This means that the user's understanding of where things are and how the interface operates is not necessarily portable from one installation of Linux to another, even if you're using the same window manager on the same distribution. So what you need to understand about Apple's design philosophy is this: they don't like that. They want it so, if you're using their software, with no complicated tweaks or 3rd party hacks, everything will look pretty much the same, act pretty much the same, and be in pretty much the same place.

      Virtual desktops would be fine with Apple, if they liked virtual desktops enough to use it with the standard interface, but they don't. It's not that they mind virtual desktops, but Apple doesn't want to add in extra options that will change the interface and confuse many users, unless it's necessary. They'd rather, instead, come up with another interface design feature that, they believe, will be as powerful as virtual desktops, but less confusing to users (like Expose). And if you want virtual desktops, their are 3rd party implimentations available.

      So, there's your difference between the Terminal and Virtual desktops. One is an application (of sorts) than can be run within the current standard Apple interface (Terminal), and the other actually changes the behavior of and the user interaction with the interface.

      • Choice (Score:5, Insightful)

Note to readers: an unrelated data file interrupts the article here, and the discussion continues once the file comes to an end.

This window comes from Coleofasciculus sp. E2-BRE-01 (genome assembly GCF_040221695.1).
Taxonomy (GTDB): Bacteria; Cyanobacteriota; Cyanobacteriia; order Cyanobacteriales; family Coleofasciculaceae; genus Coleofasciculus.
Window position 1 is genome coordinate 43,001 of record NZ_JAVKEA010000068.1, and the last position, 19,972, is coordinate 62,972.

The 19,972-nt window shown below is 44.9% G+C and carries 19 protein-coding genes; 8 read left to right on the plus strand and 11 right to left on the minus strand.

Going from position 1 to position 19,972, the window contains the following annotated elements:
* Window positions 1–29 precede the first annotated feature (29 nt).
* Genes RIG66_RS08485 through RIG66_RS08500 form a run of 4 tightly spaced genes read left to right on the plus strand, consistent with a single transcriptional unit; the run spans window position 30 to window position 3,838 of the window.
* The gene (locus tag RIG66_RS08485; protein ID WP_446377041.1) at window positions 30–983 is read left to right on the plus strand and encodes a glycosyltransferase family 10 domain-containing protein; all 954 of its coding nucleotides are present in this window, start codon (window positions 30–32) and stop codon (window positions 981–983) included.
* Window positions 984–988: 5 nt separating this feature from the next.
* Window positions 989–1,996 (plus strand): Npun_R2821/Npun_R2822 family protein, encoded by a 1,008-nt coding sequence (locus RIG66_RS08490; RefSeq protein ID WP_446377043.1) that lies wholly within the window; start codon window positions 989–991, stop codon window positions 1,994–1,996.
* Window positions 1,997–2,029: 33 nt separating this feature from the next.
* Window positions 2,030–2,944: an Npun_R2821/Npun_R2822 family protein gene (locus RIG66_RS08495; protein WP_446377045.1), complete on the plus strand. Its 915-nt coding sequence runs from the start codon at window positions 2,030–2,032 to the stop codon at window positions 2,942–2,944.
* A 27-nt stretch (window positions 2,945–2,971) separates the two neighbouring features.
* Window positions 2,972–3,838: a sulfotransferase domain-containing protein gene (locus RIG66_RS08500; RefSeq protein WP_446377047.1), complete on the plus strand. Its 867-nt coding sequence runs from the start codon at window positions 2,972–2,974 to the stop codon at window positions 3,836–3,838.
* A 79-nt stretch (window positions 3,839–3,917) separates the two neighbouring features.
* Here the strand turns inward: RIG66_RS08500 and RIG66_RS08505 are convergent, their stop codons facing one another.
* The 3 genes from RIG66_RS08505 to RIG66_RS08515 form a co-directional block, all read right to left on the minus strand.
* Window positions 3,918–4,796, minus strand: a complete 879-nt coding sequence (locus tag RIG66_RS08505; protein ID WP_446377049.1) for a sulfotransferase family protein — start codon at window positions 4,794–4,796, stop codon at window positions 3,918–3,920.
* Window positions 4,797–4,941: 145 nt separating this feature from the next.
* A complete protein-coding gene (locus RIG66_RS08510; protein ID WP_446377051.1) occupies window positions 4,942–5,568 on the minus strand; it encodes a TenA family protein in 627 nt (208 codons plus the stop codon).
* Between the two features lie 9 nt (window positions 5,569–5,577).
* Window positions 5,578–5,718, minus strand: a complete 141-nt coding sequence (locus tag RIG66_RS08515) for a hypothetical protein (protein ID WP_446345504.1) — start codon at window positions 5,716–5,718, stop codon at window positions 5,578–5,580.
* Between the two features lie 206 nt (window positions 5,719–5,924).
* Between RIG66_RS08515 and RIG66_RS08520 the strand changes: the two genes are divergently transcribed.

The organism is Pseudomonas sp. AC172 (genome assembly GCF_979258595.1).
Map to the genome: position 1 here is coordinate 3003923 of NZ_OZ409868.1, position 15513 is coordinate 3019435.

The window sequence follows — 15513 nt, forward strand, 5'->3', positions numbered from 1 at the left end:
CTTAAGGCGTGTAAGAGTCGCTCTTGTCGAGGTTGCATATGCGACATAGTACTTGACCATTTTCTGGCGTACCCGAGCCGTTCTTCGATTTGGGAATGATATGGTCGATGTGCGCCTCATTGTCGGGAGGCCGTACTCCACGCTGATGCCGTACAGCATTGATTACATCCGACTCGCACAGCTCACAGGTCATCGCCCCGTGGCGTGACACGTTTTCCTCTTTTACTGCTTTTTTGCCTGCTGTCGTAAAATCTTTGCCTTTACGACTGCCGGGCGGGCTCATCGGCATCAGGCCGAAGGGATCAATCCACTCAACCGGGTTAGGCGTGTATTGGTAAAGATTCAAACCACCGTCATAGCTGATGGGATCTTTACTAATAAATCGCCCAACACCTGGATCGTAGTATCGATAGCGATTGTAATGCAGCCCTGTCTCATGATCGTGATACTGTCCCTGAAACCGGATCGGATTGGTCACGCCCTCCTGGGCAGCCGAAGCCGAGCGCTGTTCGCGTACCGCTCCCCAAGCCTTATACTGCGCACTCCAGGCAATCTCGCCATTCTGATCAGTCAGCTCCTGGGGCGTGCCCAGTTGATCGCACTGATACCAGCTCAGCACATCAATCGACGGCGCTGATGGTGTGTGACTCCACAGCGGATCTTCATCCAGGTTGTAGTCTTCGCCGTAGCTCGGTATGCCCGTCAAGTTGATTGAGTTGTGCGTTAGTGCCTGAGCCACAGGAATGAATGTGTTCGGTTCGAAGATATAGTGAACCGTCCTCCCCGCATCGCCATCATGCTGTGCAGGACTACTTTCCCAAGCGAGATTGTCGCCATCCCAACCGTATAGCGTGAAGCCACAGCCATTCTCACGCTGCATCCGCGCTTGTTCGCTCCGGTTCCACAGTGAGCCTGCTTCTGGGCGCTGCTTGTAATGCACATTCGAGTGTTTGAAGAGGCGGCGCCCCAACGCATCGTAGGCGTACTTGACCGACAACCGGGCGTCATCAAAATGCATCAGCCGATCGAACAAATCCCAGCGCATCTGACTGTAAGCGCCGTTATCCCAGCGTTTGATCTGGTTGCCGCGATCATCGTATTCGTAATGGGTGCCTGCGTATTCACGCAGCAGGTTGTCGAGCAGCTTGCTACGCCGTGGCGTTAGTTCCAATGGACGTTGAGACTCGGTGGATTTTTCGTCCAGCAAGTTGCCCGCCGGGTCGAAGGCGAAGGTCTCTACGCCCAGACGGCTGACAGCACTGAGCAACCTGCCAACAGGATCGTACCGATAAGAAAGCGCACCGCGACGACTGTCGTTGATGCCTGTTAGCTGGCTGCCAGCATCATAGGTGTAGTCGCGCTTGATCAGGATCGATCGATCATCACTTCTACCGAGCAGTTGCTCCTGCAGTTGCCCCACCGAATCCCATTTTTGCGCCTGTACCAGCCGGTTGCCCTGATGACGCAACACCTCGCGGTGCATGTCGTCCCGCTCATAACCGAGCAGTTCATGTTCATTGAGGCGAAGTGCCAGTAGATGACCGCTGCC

by gidds ( 56397 ) <> on Tuesday July 06, 2004 @08:43PM (#9627756) Homepage
        I think it comes down to the matter of choice.

        Now, in general, we tend to think of choice as a Good Thing(tm). But it's not always so -- e.g. when choice means incompatibility, confusion, fragmentation, duplicated effort.

        For example, here in the UK we have (basically) just one mobile phone system: GSM. That terrible restriction on our liberties means that mobile phones can work on all networks, and there's coverage almost everywhere. Result: mobiles are cheap, and just about everyone has one. In the US, so I gather, there's the wonderful free choice of GSM, CDMA, and goodness knows what else. Result: expensive phones, no coverage, lots of vendor lock-in, and mobiles are less popular. Lack of choice can be a good thing.

        The computing world is surprisingly close in terms of interfaces, APIs, and protocols.

        It's less so in terms of GUI features, admittedly, but some of the same economies of scale apply. However, I think Apple's principle here is that if a feature is done right, then people won't need alternatives.